Three Times More Homeless Die Under "Housing First" than "Shelter First" Policies, Data Show
It's time to shut down the open drug scenes
Over the last year I have been making a highly public argument against California Governor Gavin Newsom’s “Housing First” approach to homelessness. By diverting funding from homeless shelters to homeless housing, and not enforcing laws against public camping, Housing First advocates have inadvertently increased deaths from drug overdoses, homicides, traffic accidents, and other causes, I have argued.
Housing First advocates, including Newsom, have responded that shelters are not a solution to homelessness, and that it’s wrong to make people sleep in them.
Now, new mortality data released by the cities of New York and Los Angeles, first reported on by USA Today, strongly support the argument for New York’s Shelter First approach and against California’s Housing First approach.
USA Today yesterday published an analysis which found that three times more homeless people died in Los Angeles than in New York City between mid-2020 and 2021, despite the fact that there were 14,237 fewer homeless in LA than NYC.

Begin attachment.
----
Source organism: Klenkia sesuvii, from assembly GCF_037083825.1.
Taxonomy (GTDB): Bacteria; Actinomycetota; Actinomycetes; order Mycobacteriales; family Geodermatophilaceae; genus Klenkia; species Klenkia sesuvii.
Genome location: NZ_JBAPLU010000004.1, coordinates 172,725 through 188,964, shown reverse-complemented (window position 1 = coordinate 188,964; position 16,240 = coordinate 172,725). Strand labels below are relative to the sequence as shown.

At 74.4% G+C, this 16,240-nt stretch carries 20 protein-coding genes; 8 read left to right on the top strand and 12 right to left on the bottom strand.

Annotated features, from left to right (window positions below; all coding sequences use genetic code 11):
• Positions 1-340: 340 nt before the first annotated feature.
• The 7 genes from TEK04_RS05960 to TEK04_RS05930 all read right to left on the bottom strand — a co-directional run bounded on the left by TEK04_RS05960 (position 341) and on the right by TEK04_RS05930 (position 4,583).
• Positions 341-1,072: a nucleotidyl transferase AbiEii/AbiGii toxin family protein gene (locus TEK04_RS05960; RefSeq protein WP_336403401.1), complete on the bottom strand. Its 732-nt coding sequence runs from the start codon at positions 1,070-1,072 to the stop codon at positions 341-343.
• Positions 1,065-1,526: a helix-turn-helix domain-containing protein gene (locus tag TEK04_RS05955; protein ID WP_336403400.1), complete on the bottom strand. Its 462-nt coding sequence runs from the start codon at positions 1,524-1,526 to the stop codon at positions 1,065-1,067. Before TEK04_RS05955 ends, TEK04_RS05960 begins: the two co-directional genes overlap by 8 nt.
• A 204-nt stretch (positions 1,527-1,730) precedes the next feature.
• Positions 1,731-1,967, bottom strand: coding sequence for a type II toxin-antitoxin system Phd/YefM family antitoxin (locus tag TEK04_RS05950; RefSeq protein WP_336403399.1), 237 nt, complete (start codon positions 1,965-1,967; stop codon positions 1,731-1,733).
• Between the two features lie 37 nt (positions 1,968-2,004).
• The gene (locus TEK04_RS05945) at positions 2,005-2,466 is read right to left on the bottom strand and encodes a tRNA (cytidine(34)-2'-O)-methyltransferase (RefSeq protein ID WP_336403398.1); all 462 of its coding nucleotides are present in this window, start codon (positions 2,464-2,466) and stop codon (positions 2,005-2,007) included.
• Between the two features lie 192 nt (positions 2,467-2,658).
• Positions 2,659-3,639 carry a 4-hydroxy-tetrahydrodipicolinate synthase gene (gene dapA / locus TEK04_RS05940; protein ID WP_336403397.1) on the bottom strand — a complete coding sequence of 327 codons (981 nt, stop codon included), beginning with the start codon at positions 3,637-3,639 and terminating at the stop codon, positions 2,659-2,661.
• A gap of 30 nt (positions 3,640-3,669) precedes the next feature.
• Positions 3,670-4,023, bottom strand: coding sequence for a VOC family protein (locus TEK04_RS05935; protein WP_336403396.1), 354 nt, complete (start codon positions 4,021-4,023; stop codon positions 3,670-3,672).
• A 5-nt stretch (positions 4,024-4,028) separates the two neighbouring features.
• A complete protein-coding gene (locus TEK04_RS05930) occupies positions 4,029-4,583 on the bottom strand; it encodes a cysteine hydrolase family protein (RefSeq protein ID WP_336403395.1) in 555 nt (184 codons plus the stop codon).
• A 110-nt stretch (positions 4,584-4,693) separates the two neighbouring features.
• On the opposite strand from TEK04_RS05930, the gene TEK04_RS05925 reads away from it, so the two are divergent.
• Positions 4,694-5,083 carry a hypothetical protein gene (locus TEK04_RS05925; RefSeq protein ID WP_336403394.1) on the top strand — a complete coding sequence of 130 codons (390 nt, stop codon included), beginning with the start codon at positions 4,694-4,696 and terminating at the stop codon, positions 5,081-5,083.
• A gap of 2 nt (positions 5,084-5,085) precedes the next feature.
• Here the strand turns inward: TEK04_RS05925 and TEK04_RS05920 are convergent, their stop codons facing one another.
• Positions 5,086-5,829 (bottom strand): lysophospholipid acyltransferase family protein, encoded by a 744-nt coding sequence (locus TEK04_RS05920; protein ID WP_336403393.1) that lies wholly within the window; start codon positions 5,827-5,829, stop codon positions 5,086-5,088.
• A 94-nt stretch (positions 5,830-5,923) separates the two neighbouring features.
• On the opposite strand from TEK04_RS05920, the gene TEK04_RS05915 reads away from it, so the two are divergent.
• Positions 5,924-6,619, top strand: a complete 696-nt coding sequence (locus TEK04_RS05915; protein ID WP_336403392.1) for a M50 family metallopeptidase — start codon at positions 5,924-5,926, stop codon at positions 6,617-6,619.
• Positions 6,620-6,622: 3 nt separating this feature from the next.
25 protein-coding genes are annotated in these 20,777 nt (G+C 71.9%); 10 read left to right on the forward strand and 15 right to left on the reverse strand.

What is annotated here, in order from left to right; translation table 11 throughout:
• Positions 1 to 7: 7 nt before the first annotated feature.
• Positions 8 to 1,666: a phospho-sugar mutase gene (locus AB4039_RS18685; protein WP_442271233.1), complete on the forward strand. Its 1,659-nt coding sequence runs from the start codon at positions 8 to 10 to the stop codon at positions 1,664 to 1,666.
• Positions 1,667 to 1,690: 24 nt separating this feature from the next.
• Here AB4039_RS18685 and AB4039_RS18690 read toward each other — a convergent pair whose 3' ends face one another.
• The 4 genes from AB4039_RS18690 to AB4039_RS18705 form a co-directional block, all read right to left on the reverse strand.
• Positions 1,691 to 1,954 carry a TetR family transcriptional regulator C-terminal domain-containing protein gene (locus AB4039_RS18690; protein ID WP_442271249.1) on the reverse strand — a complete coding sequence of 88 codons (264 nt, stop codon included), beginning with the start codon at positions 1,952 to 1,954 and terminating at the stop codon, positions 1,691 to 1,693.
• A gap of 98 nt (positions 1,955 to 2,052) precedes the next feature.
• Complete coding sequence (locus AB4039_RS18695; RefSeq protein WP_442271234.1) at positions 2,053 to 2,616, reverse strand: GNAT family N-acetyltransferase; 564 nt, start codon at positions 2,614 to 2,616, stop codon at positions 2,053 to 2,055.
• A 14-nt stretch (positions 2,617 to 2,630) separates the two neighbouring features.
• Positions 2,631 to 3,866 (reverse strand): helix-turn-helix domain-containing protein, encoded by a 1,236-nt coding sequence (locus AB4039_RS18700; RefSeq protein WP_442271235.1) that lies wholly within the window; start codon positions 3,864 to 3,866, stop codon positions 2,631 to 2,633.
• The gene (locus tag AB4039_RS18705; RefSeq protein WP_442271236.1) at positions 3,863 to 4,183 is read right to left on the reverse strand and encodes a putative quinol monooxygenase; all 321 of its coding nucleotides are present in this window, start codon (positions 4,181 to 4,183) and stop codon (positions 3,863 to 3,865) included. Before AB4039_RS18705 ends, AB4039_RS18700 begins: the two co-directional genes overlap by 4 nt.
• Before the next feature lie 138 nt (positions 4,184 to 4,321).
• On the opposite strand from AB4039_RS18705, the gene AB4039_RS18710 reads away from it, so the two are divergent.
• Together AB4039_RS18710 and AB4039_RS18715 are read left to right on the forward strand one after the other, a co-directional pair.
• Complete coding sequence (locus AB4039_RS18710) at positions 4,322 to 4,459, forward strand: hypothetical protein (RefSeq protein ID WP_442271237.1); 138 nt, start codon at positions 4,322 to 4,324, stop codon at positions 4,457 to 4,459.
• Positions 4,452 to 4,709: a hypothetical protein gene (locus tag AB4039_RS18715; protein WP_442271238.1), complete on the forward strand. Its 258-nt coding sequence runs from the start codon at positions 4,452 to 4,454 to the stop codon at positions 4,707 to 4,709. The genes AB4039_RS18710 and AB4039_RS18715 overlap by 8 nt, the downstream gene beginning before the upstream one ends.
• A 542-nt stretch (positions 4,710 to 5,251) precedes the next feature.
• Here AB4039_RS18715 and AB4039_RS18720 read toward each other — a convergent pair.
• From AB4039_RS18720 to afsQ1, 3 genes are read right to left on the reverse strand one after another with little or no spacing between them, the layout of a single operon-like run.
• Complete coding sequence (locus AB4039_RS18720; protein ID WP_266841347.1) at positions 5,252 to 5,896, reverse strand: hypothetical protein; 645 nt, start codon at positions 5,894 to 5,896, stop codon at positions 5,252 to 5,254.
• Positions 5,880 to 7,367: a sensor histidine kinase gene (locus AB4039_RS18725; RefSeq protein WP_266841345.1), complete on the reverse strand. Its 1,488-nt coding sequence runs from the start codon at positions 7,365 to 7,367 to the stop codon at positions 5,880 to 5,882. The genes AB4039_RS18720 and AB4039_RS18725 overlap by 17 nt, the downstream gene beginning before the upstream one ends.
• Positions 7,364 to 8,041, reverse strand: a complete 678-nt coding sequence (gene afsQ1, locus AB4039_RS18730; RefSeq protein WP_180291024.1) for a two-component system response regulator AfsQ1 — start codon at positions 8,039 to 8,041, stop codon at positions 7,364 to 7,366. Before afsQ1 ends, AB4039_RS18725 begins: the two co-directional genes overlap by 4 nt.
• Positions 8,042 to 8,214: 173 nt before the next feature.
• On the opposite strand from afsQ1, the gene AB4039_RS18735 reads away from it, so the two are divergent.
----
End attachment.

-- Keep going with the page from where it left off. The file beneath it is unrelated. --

“Los Angeles saw 1,988 homeless people die from April 2020 to the end of March 2021,” notes USA Today. “In a similar period – July 2020 to the end of June 2021 – 640 people died in New York, about a third of what L.A. saw.”
The reason for the difference is obvious: New York has built sufficient shelter for its homeless population whereas L.A., following “Housing First” dogma, has not. Instead, L.A. has, like San Francisco under Newsom’s leadership, diverted money from building shelters to building an inadequate supply of very expensive housing.
And by allowing open drug scenes — “homeless encampments” — to grow, by not enforcing laws against illegal public camping, Newsom and other progressive leaders are not only creating urban disorder, they are inadvertently killing homeless people.
Of the 1,988 homeless deaths in Los Angeles between April 2020 and March 2021, 715 were drug-related, 104 were from homicides, and 150 were from traffic injuries. Deaths from drugs, homicide, and traffic increased 78%, 49%, and 33%, respectively, from the prior year.
Of the 640 homeless deaths in New York over a similar period, 237 were drug-related, 22 were from homicides, and just six from traffic injuries. Deaths from drugs increased 81%, but deaths from homicides and accidents did not increase significantly.